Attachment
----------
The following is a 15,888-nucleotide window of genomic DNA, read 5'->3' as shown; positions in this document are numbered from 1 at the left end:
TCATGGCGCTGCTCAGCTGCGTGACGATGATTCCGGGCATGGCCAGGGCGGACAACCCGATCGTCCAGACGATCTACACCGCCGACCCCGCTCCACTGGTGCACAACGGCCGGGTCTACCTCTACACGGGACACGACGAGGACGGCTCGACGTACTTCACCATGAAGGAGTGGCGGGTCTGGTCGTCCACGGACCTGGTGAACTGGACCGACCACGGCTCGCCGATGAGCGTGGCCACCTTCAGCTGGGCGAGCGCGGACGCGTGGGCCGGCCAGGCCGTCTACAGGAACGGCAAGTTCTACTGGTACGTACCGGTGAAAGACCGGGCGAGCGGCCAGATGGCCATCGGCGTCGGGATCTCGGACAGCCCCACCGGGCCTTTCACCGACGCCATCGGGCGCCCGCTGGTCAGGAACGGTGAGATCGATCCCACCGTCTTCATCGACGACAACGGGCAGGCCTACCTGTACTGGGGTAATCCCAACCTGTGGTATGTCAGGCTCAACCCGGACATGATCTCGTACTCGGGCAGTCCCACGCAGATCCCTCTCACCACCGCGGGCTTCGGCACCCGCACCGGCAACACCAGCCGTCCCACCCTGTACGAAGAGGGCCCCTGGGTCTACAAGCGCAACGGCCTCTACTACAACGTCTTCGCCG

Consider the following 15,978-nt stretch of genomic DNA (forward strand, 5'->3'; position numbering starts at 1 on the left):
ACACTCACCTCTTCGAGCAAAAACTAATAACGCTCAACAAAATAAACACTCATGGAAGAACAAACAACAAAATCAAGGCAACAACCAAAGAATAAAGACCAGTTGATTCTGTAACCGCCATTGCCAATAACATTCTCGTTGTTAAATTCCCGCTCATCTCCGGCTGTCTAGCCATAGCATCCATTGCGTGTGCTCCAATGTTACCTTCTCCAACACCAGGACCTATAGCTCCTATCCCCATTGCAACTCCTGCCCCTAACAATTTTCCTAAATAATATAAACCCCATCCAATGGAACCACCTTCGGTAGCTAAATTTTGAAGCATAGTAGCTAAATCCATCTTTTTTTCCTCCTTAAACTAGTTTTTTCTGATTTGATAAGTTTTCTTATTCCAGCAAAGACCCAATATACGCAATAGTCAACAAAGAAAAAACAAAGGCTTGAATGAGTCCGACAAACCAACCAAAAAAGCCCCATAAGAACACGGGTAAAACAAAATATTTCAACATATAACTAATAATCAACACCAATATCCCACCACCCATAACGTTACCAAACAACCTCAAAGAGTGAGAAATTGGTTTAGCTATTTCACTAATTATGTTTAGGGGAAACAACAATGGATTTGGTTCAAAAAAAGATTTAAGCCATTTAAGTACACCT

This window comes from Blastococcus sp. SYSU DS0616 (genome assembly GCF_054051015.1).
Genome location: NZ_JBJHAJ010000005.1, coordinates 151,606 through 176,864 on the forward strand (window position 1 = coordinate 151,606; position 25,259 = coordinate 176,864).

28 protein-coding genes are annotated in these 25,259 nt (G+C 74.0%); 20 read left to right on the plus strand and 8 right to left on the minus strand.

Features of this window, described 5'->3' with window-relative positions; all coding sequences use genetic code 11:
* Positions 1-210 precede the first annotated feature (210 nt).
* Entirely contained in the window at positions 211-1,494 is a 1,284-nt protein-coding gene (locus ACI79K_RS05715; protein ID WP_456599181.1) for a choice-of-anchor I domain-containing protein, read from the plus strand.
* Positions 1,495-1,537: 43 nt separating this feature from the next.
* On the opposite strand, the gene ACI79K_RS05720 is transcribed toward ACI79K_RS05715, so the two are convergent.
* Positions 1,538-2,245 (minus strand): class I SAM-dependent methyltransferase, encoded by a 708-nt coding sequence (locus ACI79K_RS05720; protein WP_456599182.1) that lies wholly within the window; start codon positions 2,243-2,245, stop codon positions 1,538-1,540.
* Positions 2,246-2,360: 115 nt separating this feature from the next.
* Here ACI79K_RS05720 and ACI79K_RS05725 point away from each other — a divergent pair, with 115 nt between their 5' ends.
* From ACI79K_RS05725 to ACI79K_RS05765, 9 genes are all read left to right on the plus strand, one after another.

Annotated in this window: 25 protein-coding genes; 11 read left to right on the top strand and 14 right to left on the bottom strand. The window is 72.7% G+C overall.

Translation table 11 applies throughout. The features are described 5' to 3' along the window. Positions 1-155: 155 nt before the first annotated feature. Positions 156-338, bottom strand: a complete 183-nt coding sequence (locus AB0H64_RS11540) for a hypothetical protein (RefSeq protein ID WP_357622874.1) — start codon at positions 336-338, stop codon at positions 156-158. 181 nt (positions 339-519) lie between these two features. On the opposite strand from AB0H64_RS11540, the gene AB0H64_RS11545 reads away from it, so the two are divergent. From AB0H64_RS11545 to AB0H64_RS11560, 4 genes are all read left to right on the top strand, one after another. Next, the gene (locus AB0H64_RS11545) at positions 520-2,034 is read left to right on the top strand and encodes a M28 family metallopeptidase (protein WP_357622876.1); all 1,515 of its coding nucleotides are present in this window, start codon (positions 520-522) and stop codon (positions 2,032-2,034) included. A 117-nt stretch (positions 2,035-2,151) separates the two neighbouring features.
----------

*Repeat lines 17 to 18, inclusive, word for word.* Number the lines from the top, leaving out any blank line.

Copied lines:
Annotated in this window: 25 protein-coding genes; 11 read left to right on the top strand and 14 right to left on the bottom strand. The window is 72.7% G+C overall.

Translation table 11 applies throughout. The features are described 5' to 3' along the window. Positions 1-155: 155 nt before the first annotated feature. Positions 156-338, bottom strand: a complete 183-nt coding sequence (locus AB0H64_RS11540) for a hypothetical protein (RefSeq protein ID WP_357622874.1) — start codon at positions 336-338, stop codon at positions 156-158. 181 nt (positions 339-519) lie between these two features. On the opposite strand from AB0H64_RS11540, the gene AB0H64_RS11545 reads away from it, so the two are divergent. From AB0H64_RS11545 to AB0H64_RS11560, 4 genes are all read left to right on the top strand, one after another. Next, the gene (locus AB0H64_RS11545) at positions 520-2,034 is read left to right on the top strand and encodes a M28 family metallopeptidase (protein WP_357622876.1); all 1,515 of its coding nucleotides are present in this window, start codon (positions 520-522) and stop codon (positions 2,032-2,034) included. A 117-nt stretch (positions 2,035-2,151) separates the two neighbouring features.